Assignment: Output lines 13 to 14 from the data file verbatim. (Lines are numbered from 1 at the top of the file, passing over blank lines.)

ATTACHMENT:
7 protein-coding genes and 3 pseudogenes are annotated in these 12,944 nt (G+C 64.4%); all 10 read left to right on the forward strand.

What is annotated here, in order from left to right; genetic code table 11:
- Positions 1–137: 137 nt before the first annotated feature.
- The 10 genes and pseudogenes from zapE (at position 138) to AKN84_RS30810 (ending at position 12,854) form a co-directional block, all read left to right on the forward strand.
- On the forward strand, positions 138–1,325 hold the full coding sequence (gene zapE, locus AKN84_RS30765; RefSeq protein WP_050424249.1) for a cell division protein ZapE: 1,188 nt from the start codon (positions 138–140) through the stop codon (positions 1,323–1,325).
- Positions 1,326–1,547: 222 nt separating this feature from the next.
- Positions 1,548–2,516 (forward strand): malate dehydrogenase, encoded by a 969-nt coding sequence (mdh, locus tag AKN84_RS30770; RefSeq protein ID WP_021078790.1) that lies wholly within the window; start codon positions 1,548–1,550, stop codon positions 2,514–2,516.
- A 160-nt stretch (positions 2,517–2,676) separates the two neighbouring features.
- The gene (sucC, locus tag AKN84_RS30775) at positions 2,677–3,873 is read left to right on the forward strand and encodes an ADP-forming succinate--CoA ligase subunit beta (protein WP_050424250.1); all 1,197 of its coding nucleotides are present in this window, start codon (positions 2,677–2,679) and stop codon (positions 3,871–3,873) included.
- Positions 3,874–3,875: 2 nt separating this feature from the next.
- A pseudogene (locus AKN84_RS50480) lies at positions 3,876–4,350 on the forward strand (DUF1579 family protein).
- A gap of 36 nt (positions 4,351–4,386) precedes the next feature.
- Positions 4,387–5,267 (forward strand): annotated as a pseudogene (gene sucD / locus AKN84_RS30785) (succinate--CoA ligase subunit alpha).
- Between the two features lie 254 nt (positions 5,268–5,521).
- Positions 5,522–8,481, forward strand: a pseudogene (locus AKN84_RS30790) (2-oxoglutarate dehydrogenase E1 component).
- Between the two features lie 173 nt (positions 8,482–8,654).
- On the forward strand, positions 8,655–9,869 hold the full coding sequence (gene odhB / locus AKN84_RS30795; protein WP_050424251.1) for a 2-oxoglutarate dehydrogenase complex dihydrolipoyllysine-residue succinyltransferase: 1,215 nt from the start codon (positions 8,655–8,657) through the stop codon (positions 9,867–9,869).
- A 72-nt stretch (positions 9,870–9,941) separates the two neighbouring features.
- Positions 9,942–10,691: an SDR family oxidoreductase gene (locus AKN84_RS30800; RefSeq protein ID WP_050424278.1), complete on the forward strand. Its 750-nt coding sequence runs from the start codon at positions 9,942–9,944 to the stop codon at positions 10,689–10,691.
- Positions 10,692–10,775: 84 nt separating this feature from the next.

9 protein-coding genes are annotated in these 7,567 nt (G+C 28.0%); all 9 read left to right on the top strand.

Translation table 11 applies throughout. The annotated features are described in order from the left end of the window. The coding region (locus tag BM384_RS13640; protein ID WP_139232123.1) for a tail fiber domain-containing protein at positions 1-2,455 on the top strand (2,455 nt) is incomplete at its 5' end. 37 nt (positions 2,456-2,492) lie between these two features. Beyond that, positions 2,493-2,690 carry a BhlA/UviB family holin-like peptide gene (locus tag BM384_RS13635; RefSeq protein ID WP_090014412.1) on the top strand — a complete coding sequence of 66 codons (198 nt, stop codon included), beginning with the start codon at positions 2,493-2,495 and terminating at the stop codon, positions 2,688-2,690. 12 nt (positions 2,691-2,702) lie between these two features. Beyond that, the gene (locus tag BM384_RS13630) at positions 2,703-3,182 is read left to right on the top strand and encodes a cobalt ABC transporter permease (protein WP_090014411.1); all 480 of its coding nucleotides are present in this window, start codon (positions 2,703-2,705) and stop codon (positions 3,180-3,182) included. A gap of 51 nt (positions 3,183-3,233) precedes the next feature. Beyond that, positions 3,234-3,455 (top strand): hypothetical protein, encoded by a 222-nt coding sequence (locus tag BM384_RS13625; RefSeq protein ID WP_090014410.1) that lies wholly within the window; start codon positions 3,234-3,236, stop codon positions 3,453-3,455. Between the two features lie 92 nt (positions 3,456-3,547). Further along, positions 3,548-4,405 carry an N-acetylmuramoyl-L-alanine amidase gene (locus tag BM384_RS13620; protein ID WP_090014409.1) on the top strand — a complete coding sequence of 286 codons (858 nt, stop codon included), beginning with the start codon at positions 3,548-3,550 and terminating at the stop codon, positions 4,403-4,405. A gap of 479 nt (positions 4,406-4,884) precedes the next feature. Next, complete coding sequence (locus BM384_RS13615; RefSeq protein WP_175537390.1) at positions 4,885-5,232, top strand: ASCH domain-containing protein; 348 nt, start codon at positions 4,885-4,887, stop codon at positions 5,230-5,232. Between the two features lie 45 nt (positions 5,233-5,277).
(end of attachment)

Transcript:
- Positions 4,387–5,267 (forward strand): annotated as a pseudogene (gene sucD / locus AKN84_RS30785) (succinate--CoA ligase subunit alpha).
- Between the two features lie 254 nt (positions 5,268–5,521).